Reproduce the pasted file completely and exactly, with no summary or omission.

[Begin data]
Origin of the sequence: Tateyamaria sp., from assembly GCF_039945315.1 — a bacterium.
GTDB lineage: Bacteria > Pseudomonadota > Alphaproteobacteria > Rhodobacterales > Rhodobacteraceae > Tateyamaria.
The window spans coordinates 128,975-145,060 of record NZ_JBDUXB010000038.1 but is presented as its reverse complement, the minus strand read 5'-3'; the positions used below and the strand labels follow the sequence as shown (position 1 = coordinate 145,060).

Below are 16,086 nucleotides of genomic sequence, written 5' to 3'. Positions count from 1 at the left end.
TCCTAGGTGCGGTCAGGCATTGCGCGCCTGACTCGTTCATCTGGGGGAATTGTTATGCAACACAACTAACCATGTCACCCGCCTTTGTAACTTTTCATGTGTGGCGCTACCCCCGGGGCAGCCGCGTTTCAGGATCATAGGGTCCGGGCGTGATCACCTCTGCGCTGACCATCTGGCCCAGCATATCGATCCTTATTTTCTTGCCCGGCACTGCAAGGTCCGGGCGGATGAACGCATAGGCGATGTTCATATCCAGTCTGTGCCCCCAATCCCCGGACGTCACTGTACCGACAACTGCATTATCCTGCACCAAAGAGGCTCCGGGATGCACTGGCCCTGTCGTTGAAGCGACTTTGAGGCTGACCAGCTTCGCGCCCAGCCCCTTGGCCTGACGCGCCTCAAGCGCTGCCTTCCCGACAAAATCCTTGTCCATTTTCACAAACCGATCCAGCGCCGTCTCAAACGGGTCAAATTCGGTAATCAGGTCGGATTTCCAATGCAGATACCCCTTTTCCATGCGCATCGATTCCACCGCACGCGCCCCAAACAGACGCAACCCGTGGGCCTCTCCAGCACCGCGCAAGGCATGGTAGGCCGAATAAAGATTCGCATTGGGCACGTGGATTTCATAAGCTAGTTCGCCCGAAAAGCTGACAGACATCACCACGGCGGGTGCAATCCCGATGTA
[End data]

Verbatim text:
Origin of the sequence: Tateyamaria sp., from assembly GCF_039945315.1 — a bacterium.
GTDB lineage: Bacteria > Pseudomonadota > Alphaproteobacteria > Rhodobacterales > Rhodobacteraceae > Tateyamaria.
The window spans coordinates 128,975-145,060 of record NZ_JBDUXB010000038.1 but is presented as its reverse complement, the minus strand read 5'-3'; the positions used below and the strand labels follow the sequence as shown (position 1 = coordinate 145,060).

Below are 16,086 nucleotides of genomic sequence, written 5' to 3'. Positions count from 1 at the left end.
TCCTAGGTGCGGTCAGGCATTGCGCGCCTGACTCGTTCATCTGGGGGAATTGTTATGCAACACAACTAACCATGTCACCCGCCTTTGTAACTTTTCATGTGTGGCGCTACCCCCGGGGCAGCCGCGTTTCAGGATCATAGGGTCCGGGCGTGATCACCTCTGCGCTGACCATCTGGCCCAGCATATCGATCCTTATTTTCTTGCCCGGCACTGCAAGGTCCGGGCGGATGAACGCATAGGCGATGTTCATATCCAGTCTGTGCCCCCAATCCCCGGACGTCACTGTACCGACAACTGCATTATCCTGCACCAAAGAGGCTCCGGGATGCACTGGCCCTGTCGTTGAAGCGACTTTGAGGCTGACCAGCTTCGCGCCCAGCCCCTTGGCCTGACGCGCCTCAAGCGCTGCCTTCCCGACAAAATCCTTGTCCATTTTCACAAACCGATCCAGCGCCGTCTCAAACGGGTCAAATTCGGTAATCAGGTCGGATTTCCAATGCAGATACCCCTTTTCCATGCGCATCGATTCCACCGCACGCGCCCCAAACAGACGCAACCCGTGGGCCTCTCCAGCACCGCGCAAGGCATGGTAGGCCGAATAAAGATTCGCATTGGGCACGTGGATTTCATAAGCTAGTTCGCCCGAAAAGCTGACAGACATCACCACGGCGGGTGCAATCCCGATGTA